Growing Up, Changing Perspectives

Everyone’s heard the expression, “people don’t change.” And I think I disagree, although, there has to be some guiding factor to initiate the change.

Isn’t that what writing is all about; showing someone’s growth-or decline-based on forces bent on keeping said person away from what they want?

But even apart from fiction, there’s the non-fiction aspects of the real world. I don’t know about you guys, but changing my priorities, and my motivation, is the only way I can survive.

As a mother of two small children–who are too young to comprend another person’s needs–I find myself constantly addressing what’s important to me; what it means to be me. I am a writer, yes. I am a mother. I am a wife. These three things are unchanging-although the order of their importance to me sometimes shifts.  I am also a daughter, a housekeeper, a bill payer, a sister, a (former) athlete, an artist, and a pet owner.

And I find as I grow older, that the things I thought my whole life, can not only be changed, but that the switch can be flicked on an idea at a moment’s notice. For example, I’ve always had a thing for bad guys and vigilantes. There’s a certain charm and toughness that’s always intrigued me, but I’ve felt rcently, in fact very recently, the allure of the hero, the true good guy.

My logic has always been that it’s not hard to be a good guy, to do the right thing. But, it seems like a very superficial thought, now. Of course it’s hard to be a good guy. It’s got to be hard to choose the right path, if there’s an easier less-right one available. It’s got to be hard to choose to help someone else over helping yourself.

For example–and this is where it ties into my own life, and where my perspective change originated–let’s say my kids want food, but I just sat down. They’ve been playing nicely all morning, while I was packing, and I just need to rest for five minutes. But they need a snack. I certainly won’t get any respite while they’re wailing over their empty stomachs, so I get up, ignore my aching back and throbbing knee, and fix them something to eat. (And anyone with kids knows there’s no way I’m going to get to sit back down.)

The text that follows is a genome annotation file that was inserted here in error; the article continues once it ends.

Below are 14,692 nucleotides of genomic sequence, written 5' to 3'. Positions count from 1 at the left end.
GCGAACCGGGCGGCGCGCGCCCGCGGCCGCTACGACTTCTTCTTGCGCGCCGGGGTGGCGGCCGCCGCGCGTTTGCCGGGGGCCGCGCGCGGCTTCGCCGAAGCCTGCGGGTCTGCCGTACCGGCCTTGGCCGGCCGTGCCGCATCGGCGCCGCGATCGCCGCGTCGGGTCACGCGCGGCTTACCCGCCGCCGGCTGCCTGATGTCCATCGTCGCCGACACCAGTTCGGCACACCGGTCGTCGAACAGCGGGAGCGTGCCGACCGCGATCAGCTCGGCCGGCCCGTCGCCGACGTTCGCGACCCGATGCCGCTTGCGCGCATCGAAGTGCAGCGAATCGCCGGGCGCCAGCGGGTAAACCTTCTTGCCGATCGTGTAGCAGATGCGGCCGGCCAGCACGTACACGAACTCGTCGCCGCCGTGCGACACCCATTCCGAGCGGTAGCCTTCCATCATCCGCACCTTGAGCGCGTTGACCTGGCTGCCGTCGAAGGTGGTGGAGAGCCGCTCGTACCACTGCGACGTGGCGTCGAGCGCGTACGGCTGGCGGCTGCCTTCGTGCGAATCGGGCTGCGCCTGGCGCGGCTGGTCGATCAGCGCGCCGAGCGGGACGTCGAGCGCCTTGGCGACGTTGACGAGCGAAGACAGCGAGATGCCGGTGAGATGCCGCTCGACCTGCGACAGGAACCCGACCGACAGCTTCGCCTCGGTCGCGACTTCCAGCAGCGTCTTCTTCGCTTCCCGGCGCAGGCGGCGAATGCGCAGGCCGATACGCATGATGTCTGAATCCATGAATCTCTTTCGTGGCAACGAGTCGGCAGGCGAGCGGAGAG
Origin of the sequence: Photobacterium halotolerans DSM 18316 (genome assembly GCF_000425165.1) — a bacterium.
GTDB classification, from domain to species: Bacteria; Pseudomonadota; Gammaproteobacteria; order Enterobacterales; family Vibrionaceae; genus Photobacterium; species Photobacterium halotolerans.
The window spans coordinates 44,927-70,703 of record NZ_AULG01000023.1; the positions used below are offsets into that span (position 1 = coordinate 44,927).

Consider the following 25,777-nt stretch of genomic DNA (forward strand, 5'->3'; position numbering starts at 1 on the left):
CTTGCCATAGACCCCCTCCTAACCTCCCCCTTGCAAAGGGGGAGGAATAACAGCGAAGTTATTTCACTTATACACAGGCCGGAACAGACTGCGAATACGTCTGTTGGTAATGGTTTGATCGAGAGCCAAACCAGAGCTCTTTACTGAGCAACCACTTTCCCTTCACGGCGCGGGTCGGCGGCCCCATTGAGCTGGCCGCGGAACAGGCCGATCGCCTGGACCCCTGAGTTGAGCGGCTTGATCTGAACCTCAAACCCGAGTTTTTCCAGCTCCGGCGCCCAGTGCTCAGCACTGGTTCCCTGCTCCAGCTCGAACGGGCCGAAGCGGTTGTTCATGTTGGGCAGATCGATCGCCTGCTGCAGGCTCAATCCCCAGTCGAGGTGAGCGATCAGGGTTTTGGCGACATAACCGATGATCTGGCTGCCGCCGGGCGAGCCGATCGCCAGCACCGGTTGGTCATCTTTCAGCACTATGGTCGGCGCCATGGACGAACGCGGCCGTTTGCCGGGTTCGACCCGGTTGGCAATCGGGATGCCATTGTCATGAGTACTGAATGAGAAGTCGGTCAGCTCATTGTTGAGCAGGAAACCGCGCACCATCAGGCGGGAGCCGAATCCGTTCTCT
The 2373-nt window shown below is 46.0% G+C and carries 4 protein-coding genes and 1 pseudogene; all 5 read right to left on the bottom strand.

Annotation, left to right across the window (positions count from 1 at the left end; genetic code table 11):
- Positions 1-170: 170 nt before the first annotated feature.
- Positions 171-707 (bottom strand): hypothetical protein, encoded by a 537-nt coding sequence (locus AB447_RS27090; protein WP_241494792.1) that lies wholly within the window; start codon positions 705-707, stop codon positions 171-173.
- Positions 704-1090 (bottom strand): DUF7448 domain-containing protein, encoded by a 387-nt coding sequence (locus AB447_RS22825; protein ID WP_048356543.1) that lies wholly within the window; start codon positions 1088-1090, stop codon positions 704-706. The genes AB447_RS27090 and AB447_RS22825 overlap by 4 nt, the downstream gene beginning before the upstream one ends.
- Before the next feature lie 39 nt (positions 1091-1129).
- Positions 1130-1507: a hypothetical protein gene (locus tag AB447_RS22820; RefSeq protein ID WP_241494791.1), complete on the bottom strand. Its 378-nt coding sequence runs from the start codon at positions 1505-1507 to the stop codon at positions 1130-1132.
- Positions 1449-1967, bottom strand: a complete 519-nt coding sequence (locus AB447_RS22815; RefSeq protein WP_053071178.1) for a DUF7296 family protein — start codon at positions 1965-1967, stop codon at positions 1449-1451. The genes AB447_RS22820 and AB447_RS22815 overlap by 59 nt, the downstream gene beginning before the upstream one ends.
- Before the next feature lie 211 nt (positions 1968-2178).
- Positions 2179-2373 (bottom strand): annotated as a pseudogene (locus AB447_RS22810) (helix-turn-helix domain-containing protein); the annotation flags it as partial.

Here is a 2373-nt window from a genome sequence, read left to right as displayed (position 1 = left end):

This example is simple enough, but the logic can be applied to greater situations. I think this realization is something that I’ve been lacking in my writing. I’ve always known that hero’s sacrifice themselves for the greater good, I just never realized that they might not actually want to. Seems like a dumb thought, looking back. Everyone is self-interested to some degree, nobody wants to die, or loose their job, or have to choose between the welfare of their child and the welfare of an entire population (thinking grandiose, here–I do write a lot of fantasy).

And so I am changed. My thoughts are different. My appreciation for the Hero is greater. I look forward to applying this depth of knowledge to my writing, and I hope it makes my own characters, more well-rounded.

So what was your last epiphany? Please leave a comment! I’d love to chat!

 

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